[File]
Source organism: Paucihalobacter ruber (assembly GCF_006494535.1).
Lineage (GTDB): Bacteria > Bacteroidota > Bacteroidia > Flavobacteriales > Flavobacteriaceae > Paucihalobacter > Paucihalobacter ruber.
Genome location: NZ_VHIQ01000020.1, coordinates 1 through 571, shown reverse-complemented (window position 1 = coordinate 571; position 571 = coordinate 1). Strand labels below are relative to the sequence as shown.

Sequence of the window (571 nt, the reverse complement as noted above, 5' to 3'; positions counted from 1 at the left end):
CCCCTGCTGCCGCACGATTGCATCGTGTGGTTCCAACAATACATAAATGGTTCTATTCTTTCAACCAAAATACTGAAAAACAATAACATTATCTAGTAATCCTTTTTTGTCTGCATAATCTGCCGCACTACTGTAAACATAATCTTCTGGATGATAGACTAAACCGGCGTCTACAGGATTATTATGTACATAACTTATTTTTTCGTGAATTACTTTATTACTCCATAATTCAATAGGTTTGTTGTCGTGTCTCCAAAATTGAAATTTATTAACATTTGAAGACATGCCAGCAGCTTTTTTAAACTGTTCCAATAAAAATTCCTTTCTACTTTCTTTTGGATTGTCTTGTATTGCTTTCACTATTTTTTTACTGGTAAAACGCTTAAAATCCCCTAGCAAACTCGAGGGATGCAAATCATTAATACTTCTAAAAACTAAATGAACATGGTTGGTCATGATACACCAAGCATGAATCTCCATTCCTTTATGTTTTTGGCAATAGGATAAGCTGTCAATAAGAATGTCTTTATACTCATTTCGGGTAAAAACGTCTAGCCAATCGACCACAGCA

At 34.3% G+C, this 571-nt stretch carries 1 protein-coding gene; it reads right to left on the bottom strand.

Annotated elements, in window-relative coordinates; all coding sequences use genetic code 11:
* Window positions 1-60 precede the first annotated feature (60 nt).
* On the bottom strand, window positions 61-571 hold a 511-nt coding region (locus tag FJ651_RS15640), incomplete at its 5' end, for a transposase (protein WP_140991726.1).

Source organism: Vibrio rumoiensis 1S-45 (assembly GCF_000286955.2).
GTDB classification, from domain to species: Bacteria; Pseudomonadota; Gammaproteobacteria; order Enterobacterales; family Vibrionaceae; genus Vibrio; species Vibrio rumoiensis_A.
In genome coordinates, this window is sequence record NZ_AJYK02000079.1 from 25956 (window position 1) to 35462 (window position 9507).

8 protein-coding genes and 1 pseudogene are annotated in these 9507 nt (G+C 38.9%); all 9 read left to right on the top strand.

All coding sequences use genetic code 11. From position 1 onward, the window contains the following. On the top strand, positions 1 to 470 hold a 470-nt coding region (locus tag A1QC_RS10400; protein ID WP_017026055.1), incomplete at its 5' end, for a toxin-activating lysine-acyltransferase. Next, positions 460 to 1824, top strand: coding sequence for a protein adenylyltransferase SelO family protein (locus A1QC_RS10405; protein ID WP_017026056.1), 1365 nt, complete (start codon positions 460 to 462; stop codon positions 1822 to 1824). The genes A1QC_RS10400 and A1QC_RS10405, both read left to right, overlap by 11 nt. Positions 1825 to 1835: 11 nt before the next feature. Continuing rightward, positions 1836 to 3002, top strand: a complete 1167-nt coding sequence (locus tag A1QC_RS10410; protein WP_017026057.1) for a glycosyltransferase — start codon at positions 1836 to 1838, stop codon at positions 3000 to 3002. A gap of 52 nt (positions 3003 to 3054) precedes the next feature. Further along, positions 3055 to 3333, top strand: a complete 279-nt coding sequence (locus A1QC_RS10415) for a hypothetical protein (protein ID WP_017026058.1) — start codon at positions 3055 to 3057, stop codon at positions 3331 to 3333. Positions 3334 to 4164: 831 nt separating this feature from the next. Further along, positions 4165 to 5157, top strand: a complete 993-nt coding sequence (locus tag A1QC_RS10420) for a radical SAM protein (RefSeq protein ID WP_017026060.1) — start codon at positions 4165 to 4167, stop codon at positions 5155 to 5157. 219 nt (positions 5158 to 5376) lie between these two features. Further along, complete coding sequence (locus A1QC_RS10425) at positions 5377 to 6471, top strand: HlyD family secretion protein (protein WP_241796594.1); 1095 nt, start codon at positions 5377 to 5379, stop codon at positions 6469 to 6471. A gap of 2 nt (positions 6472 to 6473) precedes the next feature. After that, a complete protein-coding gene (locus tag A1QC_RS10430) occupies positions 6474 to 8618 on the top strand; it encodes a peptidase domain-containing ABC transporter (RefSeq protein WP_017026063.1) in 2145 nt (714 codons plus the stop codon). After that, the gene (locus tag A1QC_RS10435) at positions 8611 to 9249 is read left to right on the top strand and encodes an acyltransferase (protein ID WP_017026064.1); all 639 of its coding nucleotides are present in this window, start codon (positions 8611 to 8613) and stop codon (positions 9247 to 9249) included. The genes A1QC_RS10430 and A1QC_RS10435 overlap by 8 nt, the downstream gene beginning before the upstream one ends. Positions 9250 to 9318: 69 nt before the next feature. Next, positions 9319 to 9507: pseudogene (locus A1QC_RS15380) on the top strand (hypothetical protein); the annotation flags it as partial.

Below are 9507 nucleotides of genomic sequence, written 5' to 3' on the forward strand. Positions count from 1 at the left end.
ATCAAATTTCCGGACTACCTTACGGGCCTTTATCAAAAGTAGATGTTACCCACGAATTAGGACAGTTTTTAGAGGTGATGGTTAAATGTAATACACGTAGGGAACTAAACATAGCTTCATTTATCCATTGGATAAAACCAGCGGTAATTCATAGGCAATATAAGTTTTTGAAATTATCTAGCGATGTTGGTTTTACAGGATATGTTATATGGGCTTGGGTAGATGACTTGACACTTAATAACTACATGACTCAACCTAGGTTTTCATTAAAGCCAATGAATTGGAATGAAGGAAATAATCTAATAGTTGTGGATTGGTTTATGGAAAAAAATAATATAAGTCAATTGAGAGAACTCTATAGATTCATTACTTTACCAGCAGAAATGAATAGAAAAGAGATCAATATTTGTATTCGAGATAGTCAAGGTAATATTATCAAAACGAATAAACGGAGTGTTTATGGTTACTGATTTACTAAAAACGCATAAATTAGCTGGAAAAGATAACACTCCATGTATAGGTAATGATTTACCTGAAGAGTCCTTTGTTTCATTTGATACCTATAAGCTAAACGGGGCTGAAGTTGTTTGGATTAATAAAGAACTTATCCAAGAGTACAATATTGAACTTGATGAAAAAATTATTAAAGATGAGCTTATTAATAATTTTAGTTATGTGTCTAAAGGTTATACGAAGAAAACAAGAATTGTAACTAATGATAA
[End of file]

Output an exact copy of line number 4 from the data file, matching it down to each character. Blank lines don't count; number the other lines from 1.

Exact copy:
Sequence of the window (571 nt, the reverse complement as noted above, 5' to 3'; positions counted from 1 at the left end):